RCC is set to transcend the mortal realm as Japanese punk legends The 22.214.171.124’s, Guitar Wolf and The Jet Boys band together for this two day and night RCC exclusive – the first time these three seminal 80’s Japanese punk bands have played together outside of Japan.
Tokyo Jet Daze: Japanese Punk Weekender is a matsuri dedicated to the angry gods of Japanese punk rock kicking off Friday 28 February from 9pm on LVL 5 Union House, University of Adelaide.
Headlining both nights are the undisputed queens of Japanese punk rock goddesses in their own right and of course Jane Mansfield lookalikes – The 126.96.36.199’s.
Popular well before featuring on Tarantino’s Kill Bill Vol 1, The 188.8.131.52’s have continued to confront the myths surrounding Japanese femininity and identity, with their beehives, guitars and go-go.
The seemingly unstoppable rockers Guitar Wolf join them on Saturday 29 February. After 30 years, 13 albums and a non-stop world touring schedule, Guitar Wolf found time to be signed to Jack White’s Third Man record label, something bands a quarter of their age would die for. Guitar Wolf continue to punch out their high-octane performances with a sound that tips a hardcore hat to the Ramones.
“You’ve never seen anything like it – I guarantee it – from Guitar Wolfs Wild Zero zombie fighting skills to the presence of a Kendo master somewhere in the mix this is not so much a gig as a once-in-a-lifetime religious experience” says David Sefton, RCC’s Artistic Director.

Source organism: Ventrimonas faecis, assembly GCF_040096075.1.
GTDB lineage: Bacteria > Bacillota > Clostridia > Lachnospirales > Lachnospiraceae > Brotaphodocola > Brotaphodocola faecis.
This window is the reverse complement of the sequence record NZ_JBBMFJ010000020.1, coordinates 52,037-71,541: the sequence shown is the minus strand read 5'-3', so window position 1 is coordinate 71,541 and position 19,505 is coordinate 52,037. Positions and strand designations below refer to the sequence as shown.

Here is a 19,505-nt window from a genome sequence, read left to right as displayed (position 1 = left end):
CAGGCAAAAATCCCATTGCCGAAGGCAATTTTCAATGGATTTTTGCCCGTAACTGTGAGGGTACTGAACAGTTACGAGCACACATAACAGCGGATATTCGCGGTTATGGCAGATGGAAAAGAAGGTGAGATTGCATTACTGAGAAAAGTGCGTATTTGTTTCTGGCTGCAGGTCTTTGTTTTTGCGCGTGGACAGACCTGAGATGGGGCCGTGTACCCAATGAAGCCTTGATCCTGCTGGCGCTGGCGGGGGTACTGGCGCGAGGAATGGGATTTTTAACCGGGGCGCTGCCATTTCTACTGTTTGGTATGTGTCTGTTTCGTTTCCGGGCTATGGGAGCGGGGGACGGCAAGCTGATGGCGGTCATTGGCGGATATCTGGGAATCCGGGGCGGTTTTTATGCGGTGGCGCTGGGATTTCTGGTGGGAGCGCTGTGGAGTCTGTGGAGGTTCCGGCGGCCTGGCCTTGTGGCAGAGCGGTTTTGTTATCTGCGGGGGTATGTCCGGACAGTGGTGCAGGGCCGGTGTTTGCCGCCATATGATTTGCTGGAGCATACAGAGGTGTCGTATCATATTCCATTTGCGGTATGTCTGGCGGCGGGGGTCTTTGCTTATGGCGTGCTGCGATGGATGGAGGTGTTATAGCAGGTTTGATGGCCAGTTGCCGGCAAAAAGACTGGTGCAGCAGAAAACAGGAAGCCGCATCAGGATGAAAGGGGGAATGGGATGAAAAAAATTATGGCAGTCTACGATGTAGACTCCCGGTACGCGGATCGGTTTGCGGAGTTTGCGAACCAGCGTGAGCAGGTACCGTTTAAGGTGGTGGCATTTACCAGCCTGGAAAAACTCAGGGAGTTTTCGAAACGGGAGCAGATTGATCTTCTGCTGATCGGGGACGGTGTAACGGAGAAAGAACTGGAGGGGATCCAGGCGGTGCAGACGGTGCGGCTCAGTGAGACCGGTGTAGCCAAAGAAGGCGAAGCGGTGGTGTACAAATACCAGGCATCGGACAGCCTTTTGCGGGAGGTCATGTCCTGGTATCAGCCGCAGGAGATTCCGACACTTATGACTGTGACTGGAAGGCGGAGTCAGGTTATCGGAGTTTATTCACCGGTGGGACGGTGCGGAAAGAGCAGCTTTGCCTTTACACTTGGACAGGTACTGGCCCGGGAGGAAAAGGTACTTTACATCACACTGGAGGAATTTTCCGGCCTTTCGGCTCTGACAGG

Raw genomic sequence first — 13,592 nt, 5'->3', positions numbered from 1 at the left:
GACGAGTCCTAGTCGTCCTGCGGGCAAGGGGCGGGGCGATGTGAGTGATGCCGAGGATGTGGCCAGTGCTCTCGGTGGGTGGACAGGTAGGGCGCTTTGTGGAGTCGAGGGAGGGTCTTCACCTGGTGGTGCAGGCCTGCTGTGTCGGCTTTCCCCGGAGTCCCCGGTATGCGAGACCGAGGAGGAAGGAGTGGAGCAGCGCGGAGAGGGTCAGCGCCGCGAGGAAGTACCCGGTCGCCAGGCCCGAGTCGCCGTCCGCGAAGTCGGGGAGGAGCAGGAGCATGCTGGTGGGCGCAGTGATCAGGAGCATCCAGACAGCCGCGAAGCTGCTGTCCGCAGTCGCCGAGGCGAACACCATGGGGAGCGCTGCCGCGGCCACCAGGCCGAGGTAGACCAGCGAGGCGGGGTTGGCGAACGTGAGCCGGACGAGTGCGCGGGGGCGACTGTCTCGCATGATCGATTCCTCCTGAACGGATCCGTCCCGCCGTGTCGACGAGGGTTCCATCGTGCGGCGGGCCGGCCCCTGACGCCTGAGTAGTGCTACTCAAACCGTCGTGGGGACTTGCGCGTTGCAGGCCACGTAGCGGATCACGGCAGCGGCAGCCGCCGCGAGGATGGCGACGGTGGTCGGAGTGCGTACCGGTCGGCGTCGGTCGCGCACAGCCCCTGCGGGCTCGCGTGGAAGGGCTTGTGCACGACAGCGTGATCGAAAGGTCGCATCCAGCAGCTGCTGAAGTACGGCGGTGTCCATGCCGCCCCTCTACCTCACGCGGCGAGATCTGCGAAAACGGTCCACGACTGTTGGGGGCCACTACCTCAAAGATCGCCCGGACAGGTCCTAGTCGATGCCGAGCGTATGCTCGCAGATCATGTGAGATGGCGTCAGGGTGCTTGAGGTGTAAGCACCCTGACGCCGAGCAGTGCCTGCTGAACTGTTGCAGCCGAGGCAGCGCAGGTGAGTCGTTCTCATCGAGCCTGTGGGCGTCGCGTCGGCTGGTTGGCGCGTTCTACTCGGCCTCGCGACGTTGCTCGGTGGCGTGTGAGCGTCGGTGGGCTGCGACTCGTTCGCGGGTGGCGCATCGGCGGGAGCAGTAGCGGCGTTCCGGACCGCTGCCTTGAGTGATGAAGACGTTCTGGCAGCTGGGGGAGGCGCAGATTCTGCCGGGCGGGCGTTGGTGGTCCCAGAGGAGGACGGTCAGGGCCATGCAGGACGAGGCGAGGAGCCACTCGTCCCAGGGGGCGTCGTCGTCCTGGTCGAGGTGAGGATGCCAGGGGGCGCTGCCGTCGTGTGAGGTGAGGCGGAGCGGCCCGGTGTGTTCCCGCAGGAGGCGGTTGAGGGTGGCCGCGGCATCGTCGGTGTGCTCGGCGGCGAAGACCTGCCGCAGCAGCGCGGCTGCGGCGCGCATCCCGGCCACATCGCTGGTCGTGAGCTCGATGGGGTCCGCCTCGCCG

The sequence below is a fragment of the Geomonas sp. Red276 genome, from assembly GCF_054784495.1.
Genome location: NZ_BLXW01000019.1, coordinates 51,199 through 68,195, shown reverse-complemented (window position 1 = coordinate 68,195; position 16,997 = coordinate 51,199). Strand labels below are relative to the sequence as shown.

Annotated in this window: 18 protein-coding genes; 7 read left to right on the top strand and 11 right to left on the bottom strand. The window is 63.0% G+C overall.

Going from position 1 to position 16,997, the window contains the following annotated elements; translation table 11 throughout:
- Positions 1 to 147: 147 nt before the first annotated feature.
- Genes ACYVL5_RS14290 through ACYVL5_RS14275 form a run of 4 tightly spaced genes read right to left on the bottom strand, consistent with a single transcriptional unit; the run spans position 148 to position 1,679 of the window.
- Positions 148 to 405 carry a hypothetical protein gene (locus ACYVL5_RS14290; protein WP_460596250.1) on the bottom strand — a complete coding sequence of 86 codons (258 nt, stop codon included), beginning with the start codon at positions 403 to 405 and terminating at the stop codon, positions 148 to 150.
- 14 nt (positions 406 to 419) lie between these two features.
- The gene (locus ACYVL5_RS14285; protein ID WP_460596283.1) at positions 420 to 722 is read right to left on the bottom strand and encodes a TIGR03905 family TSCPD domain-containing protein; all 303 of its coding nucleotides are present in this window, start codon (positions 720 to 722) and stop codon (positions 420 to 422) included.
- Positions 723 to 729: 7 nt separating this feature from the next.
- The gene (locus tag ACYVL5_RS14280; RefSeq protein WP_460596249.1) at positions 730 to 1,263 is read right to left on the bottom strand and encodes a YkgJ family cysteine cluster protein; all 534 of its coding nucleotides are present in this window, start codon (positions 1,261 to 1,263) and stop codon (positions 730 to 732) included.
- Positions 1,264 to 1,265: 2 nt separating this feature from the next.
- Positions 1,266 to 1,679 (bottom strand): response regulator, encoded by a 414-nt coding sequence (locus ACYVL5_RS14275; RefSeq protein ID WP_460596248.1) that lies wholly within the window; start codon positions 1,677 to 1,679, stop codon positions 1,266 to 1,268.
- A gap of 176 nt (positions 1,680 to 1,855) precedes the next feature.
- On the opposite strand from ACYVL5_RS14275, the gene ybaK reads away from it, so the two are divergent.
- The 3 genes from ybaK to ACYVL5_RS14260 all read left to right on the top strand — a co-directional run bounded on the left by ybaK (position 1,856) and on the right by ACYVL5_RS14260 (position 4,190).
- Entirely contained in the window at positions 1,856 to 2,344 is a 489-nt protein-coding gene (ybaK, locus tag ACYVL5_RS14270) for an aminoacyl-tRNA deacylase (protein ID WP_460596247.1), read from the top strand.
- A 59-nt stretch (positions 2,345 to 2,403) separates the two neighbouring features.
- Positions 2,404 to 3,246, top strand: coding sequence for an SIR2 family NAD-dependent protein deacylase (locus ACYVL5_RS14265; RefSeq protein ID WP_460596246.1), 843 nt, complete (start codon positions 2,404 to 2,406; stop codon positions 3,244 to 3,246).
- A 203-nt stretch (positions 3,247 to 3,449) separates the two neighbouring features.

Rounding out the Weekender with a full tilt naked enthusiasm, The Jet Boys take to the stage Friday 28 February. The Jet Boys and their wraith-like lead singer Onoching’s performance is sure to leave everyone sweaty, exhausted and with their eyes bleeding.
“Nothing is left out and nothing is sacred in the pursuit of the theatrical – nunchucks, soy milk, nudity, vegetable abuse – The Jet Boys are unhinged and unmissable”, says Sefton.
The Jet Boys lead singer, Onoching, will be on site from 5pm Saturday showcasing his artwork. Convert any piece of clothing into merch, select a unique piece of art to take home, find a new tattoo or design for your ride.
Adelaide’s Motorcycle Society will also be on show, organising activities befitting the leather-clad Japanese rockers and their love affair of all things motorcycle and the road. Plus, a whole slew of local bands are playing in tribute to the Japanese legends.
The Japanese have never been short of finding reasons to party. Traditional matsuri can celebrate anything from the changing seasons, coming of age, harvests, blossom, fish or fishermen, as well as paying thanks to the plethora of local deities that inhabit every corner of the island nation.
Matsuri are usually based around a key ritual symbolic of the festival’s nature and purpose, like swimming a stretch of dangerous open water, to riding giant logs down a hill or even running naked through the streets of your home town.
Tokyo Jet Daze’s ritual to the god of punk has manifest itself in a ceremonial Seven Samurai vs Akira inspired cardboard clad battle choreograph by Australia’s very own cardboard warriors, Boxwars – who return after performing stings in the Middle East and the Gold Coast.
The free daily festivities take place on Saturday 29 February from 5pm – 8pm and will be located in the Cloisters area of the University of Adelaide.
Fri 28 Feb (9:30pm) | The Jet Boys, The 184.108.40.206’s + local support acts | LVL 5, Union House
Sat 29 Feb (from 5pm) | Boxwars battle, motorcycles, art + matsuri food | Cloisters Lawns
Sat 29 Feb (9:30pm) | Guitar Wolf, The 220.127.116.11’s + local support acts | LVL 5, Union House